People still like to think that reading in books is better than online, but they don’t realise that they are reading disproportionately more online than they are picking up books. I think it’s a slow transition, which has kind of shifted to an extreme. I think we will have to embrace the fact that we are going to read much more online than in print. And I think it will be up to us, designers, to consider ways to make that experience of reading the most comfortable. But obviously, the role of type and typography online is also becoming less and less important given that dynamic content, video content, is already showing to be more popular than static images. It will be interesting to see how that will shape consumption in exchange of continuous information online. You can really see that on Facebook.
Keeping in mind the observations you just made, do you have the feeling that you adopt another sensibility or another approach when you do print?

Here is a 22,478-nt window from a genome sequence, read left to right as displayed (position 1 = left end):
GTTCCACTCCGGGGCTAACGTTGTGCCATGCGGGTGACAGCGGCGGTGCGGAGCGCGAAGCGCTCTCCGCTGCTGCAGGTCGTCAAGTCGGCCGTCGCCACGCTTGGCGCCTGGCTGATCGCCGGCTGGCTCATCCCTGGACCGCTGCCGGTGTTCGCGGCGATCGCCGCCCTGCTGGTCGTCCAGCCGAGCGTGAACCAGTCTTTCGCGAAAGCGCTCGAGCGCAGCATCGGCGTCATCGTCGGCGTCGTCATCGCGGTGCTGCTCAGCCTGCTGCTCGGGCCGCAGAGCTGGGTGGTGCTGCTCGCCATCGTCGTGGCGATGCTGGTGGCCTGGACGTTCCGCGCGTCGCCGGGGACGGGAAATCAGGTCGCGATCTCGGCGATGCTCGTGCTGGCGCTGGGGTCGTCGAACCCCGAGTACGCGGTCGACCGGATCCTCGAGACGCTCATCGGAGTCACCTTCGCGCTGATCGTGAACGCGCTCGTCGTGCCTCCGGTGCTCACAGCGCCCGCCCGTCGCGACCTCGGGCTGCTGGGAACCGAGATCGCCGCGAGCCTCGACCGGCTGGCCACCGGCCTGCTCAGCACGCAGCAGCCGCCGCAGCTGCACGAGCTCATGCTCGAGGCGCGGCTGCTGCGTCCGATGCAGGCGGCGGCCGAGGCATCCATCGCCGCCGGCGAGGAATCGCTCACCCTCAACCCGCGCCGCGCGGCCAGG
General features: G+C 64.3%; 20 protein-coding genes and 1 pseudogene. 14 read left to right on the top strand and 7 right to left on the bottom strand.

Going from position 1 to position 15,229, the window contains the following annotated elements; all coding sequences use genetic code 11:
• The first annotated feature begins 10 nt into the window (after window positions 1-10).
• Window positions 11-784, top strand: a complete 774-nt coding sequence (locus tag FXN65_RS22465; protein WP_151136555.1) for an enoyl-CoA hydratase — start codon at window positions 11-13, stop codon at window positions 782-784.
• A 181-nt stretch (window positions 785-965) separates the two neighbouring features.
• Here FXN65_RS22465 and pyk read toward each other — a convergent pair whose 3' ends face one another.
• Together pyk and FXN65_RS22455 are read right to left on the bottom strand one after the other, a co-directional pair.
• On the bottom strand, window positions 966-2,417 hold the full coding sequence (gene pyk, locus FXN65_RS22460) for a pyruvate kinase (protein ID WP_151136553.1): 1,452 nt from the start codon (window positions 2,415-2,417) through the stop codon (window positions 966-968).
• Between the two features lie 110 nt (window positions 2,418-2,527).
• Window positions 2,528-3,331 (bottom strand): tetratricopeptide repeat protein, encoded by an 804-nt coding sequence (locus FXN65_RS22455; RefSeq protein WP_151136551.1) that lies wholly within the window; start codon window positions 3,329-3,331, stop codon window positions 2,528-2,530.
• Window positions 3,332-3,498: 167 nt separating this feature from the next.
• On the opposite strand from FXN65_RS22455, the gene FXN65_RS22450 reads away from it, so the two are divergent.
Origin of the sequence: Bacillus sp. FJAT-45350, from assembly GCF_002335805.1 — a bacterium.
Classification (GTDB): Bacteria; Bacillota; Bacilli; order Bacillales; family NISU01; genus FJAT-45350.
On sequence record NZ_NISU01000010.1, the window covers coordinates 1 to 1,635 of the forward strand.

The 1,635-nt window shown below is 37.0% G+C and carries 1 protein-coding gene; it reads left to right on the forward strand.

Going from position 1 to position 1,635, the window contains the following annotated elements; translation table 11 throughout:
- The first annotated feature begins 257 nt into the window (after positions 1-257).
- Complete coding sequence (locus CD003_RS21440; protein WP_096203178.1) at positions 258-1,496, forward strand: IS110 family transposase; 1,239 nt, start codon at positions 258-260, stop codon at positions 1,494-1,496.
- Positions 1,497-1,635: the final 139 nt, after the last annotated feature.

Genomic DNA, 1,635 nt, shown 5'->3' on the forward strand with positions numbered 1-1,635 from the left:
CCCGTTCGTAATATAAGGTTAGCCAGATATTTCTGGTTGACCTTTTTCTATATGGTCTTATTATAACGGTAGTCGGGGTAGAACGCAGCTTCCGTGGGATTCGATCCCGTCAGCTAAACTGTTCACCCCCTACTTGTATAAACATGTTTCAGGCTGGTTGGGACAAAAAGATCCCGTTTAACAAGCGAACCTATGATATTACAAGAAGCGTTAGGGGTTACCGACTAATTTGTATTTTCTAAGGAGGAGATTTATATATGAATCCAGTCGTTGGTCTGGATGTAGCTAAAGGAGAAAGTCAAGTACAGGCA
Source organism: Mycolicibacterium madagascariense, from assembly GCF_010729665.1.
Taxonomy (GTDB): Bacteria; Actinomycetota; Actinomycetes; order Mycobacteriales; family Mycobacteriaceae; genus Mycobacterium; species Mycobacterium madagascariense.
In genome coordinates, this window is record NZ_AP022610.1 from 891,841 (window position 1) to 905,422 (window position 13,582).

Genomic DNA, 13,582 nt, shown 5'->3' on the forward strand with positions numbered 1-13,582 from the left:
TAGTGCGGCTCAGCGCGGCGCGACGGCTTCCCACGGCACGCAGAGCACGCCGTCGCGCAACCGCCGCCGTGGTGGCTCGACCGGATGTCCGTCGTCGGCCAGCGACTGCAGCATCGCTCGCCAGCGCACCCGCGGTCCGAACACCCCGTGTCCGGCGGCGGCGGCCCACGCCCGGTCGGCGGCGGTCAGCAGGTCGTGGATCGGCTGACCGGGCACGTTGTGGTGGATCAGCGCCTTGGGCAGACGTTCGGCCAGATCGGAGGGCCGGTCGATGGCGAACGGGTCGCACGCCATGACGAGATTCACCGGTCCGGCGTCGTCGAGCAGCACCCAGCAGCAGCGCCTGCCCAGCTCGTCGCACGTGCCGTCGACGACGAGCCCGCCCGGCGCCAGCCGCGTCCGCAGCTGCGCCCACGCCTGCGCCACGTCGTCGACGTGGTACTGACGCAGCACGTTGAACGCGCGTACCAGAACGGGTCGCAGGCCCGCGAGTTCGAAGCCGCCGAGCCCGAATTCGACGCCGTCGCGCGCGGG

Absolutely. Every day that’s one of the strongest realisations I have. Looking at my recent work, I feel I have learnt so much from working online, and collaborating with people who can program. Once you start learning and understanding things in a fully dynamic and fully interactive environment, when you are back in a purely static print medium, you can become slightly frustrated about certain things; the rigidity of how type behaves in print medium, having to deal with line breaks, page breaks and moving foot notes around. On a website, everything is more dynamic and modular, simply by the fact that you can’t have a static layout. The layout has to change responsively from a portrait format to landscape format, depending if you are looking at it on a phone, or on a landscape screen. It has to work in different sizes, which is another interesting challenge compared to a book which you have to format to one dimension. On the web, someone might be looking at it on a large-scale screen or someone else might look at it on their Apple watch. So, you have to think about design in a more adaptive way, which again is something I have been trying to explore to some extent in print. Of course the staticness of a book is also an important aspect, the fact that it is archiving data information at a particular point in time, whereas online information is constantly updated. I am very interested in the relationship of on and off line media. A lot of the books that we have been making recently have been informed or inspired by interactive online content.